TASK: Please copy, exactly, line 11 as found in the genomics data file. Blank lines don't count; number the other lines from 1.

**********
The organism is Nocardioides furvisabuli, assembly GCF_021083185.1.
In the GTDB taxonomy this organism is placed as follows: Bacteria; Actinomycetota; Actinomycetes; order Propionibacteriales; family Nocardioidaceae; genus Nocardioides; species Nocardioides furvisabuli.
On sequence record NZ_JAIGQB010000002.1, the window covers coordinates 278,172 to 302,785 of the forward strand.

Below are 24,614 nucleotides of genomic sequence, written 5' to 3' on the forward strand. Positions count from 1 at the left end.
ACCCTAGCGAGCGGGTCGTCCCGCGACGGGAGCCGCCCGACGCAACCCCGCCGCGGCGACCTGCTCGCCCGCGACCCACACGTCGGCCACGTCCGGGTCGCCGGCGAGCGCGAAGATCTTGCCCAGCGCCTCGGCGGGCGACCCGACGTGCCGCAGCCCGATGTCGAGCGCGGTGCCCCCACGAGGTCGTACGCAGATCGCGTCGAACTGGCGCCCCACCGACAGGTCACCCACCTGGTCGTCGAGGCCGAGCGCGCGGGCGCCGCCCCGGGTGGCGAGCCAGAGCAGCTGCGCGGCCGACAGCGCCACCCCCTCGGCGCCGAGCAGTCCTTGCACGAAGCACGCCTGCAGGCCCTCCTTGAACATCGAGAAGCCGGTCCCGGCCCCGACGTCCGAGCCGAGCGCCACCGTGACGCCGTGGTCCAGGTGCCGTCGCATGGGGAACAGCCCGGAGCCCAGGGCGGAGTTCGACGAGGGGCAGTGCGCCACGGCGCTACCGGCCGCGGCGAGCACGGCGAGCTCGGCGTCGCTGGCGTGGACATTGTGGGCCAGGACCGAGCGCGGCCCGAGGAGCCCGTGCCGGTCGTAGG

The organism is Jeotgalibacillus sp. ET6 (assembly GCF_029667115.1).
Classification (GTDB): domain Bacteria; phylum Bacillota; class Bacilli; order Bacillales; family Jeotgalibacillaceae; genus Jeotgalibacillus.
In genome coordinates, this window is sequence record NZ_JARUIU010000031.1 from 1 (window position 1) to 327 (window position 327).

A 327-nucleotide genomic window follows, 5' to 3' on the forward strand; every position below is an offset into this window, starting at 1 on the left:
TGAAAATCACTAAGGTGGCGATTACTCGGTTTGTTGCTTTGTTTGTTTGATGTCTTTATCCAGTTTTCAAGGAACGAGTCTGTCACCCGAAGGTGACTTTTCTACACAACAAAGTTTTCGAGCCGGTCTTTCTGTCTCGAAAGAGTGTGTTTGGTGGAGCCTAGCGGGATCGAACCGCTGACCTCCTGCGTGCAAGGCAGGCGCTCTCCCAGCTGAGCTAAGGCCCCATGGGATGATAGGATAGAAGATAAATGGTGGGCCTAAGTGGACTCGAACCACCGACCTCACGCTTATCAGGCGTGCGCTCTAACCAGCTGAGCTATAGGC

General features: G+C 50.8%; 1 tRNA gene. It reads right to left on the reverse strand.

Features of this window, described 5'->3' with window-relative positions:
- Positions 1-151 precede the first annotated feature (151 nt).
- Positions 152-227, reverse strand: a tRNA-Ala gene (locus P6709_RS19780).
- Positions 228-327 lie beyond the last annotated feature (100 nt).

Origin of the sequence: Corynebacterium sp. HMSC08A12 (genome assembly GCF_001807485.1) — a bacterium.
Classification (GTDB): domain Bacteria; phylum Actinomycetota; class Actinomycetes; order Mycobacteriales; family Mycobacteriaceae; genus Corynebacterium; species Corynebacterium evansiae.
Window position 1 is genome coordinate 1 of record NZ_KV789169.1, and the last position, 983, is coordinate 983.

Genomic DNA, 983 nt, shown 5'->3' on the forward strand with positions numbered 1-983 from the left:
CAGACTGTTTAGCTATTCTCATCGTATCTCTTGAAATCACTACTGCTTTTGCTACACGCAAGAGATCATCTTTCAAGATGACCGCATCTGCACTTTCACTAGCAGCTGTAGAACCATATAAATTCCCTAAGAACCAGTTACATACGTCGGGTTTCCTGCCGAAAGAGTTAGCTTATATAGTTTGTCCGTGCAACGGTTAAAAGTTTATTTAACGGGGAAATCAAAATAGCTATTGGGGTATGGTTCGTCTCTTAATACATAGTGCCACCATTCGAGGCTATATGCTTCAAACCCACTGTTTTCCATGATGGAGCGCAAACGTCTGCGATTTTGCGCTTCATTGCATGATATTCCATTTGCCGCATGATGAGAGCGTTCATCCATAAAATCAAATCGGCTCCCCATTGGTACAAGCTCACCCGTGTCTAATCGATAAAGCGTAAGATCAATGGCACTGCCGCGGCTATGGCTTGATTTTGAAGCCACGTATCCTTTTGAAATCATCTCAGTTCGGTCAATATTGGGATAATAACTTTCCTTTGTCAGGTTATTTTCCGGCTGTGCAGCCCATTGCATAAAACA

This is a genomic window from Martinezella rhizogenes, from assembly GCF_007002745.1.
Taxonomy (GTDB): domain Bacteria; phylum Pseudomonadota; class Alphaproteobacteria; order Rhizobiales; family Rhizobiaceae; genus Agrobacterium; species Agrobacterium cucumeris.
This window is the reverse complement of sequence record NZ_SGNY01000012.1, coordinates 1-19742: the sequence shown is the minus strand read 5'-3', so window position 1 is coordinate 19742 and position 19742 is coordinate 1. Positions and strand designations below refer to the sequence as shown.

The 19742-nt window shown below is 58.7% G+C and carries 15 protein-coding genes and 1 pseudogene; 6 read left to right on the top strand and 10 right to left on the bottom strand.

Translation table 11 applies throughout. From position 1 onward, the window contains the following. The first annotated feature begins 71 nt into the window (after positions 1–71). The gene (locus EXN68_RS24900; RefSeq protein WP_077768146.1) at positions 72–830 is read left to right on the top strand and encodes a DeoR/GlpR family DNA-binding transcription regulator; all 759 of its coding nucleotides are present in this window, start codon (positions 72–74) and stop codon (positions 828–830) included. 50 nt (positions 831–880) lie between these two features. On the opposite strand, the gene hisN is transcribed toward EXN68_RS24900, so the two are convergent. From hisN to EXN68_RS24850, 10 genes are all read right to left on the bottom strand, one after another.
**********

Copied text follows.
General features: G+C 50.8%; 1 tRNA gene. It reads right to left on the reverse strand.